September 28 is World Rabies Day. The purpose of the day is to raise awareness about the burden of rabies and bring together partners to enhance prevention and control efforts worldwide, according to the Center for Disease Control.

Unfortunately, a great number of people get their knowledge from watching television and movies.

For many people their knowledge stems from the closing minutes of the Disney classic Old Yeller.

In those final frames, a rabid ridden Yeller has to be put down for the protection of the family who love him.

Some knowledge comes from Stephen King’s book and movie Cujo where a rabid St. Bernard terrorizes a woman and her child.

While these vicious stories make for good Hollywood movies they are far from the truth.

“Most movies exaggerate facts to increase the ‘wow’ factor for the plot of the movie,” said Branch Chief of Fort Bragg Veterinary Services Capt. Jeremy Lewis.

According to Lewis, there have been no documented cases of rabies in dogs here at Fort Bragg in five years. The only animals that have tested positive for the disease are raccoons.

“While there may be wild animals in the area that are carrying rabies, most cats and dogs in America are vaccinated against rabies,” said Lewis.

It is a requirement that dogs and cats living on post are vaccinated. As long as your pet is up to date, the risk of your dog or cat contracting rabies is low.

Despite the requirement of personal pets being vaccinated and the low number of rabies cases here on post, adults and children, need to remain vigilant against the disease.

This means not trying to provoke or capture wild and domestic animals you are not familiar with, according to Lewis.

“You should never approach an animal you are unfamiliar with,” said Fort Bragg Rabies Prevention and Surveillance Control Manager Lisa Webster.

“However, if you have possibly been exposed to the saliva of a wild, feral, stray or a domestic mammal you should report to Womack Army Medical Center Emergency Room.”

This exposure can potentially occur via the skin, such as a bite, scratch, abrasion or the mucous membranes, such as eyes, nose, and mouth.

Symptoms of rabies exposure can mimic those similar to flu to include general weakness or discomfort, fever, or headache.

These symptoms may last for days. There may also be discomfort or a prickling or itching sensation at the bite site, progressing within days to symptoms of cerebral dysfunction, anxiety, confusion, or agitation.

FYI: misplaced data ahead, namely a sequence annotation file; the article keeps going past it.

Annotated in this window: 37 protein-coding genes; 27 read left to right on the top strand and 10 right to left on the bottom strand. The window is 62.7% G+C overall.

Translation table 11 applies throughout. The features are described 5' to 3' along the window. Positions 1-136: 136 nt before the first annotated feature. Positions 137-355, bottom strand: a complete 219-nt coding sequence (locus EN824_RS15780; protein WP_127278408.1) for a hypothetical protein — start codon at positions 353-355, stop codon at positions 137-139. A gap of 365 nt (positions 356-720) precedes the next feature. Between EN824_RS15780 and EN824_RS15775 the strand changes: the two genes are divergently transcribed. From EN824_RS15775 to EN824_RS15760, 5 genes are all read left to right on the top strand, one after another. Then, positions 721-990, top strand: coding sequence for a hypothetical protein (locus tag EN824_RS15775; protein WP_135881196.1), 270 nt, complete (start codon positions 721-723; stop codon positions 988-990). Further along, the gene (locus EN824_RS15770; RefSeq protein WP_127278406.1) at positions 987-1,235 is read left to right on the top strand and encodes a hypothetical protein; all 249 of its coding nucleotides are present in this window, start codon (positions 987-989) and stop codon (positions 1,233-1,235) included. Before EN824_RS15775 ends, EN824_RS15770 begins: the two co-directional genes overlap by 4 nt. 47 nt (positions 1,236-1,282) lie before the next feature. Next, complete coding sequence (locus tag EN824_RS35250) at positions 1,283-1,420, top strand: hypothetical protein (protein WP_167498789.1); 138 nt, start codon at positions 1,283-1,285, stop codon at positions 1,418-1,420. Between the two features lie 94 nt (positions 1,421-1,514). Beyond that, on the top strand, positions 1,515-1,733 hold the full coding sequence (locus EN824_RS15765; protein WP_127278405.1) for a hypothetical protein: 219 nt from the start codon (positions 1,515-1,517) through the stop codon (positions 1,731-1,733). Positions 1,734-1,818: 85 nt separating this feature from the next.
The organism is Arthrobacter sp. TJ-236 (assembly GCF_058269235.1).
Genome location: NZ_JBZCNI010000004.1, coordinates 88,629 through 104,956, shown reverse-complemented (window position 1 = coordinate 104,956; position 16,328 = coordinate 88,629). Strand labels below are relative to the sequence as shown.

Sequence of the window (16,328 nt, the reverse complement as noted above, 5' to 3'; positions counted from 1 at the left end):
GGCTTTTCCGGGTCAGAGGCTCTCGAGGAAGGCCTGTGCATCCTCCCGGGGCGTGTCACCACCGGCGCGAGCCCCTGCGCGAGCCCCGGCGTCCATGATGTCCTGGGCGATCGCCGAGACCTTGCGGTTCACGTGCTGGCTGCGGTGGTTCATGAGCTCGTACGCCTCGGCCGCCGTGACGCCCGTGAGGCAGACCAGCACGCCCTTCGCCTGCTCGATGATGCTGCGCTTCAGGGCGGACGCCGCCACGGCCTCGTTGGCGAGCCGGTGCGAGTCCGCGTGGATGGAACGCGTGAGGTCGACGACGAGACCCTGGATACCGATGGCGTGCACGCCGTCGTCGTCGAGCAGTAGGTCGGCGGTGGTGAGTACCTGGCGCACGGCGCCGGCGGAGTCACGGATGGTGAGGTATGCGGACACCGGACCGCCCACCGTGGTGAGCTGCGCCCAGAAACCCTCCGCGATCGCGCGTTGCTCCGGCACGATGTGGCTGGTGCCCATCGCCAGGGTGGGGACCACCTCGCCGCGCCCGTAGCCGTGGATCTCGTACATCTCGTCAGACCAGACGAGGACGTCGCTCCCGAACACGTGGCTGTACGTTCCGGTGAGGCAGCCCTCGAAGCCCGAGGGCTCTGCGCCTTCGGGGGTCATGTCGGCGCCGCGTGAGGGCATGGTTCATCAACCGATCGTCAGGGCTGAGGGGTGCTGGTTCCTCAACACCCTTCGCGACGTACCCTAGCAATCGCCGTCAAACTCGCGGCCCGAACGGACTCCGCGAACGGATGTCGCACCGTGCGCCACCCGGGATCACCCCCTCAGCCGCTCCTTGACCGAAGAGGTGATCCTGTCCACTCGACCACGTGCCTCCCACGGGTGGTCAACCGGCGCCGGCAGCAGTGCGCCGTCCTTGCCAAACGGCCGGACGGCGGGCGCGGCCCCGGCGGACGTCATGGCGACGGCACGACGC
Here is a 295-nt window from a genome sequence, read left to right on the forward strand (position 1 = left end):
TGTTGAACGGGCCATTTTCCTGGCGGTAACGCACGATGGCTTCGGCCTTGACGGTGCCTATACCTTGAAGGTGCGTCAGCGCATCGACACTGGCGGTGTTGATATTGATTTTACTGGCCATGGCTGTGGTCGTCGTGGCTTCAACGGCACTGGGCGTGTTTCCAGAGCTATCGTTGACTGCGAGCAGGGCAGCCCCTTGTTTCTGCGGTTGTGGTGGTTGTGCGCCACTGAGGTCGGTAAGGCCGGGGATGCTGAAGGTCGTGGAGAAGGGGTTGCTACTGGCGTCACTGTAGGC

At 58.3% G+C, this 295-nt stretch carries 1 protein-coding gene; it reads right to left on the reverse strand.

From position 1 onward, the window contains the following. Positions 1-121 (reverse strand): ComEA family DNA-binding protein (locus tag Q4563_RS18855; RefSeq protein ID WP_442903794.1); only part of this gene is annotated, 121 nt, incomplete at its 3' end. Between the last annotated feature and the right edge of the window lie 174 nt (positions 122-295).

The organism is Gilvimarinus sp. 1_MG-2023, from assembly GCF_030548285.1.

As the disease progresses, the person may experience delirium, abnormal behavior, hallucinations, and insomnia. The acute period of disease typically ends after two to 10 days.

According to Webster, once clinical signs of rabies appear, the disease is nearly always fatal, and treatment is typically supportive.

People may be reluctant to report they were possibly exposed to a rabid animal due to another urban legend surrounding rabies treatments for humans.

Many believe the treatment involves 13 injections to the belly.

Webster says this is not true.

“Typically vaccinations are started as close to the exposure site as possible,” she said. “The vaccinations are typically four injections over 14 days and can be continued at the WAMC Allergy/Immunization Clinic. One of the most effective ways to decrease the chance for infection is to wash the wound thoroughly with soap and water before coming to the WAMC ER.”

“Please report to the Emergency Department for evaluation if you are awaken by a bat in your room. Bat wounds can be very small,” said Lewis. “Bats sometimes scratch or bite a person without the person’s knowledge.”

The Center for Disease Control website says if people are aware of the types of animals that are most affected by rabies they can take steps to make sure they and their pets avoid them. The animals most affected by rabies in the U.S. are bats, raccoons, fox and skunks.

“In 2017, there was one raccoon and one fox found with rabies in Cumberland County,” said Lewis.

“In Harnett County, there were two raccoons found with rabies. In the past five years at Fort Bragg the only animals to have tested positive for rabies were raccoons.”

Knowing the signs of rabies in an animal can help to determine if animal control needs to be alerted.

According to Lewis, animals with rabies will exhibit abnormal behavior. For instance, a wild animal that doesn’t seem to be afraid of people or an animal that is out at an abnormal time of day.

Rabid animals can have two forms. The furious form of the disease has an increase in aggression of the animal. The animal will drool and foam at the mouth because of paralysis of the muscles in the throat. The animal will also be fearful of water and appear very ill. Animals with the dumb form of the disease do not experience the increased aggression but appear uncoordinated and depressed. The other signs will be similar. These can indicate that an animal is sick and that sickness can be rabies.

Lewis recommends alerting animal control or local police if an animal is seen exhibiting these symptoms.

Since a vaccine was developed in 1885 the number of rabies cases has dropped drastically that people have become blissfully unaware to its signs and symptoms in both animals and humans.

World Rabies Day on September 28, provides an opportunity to throw away myths and gain real knowledge about this mysterious disease, which still effects people and their pets 133 years after a cure was found.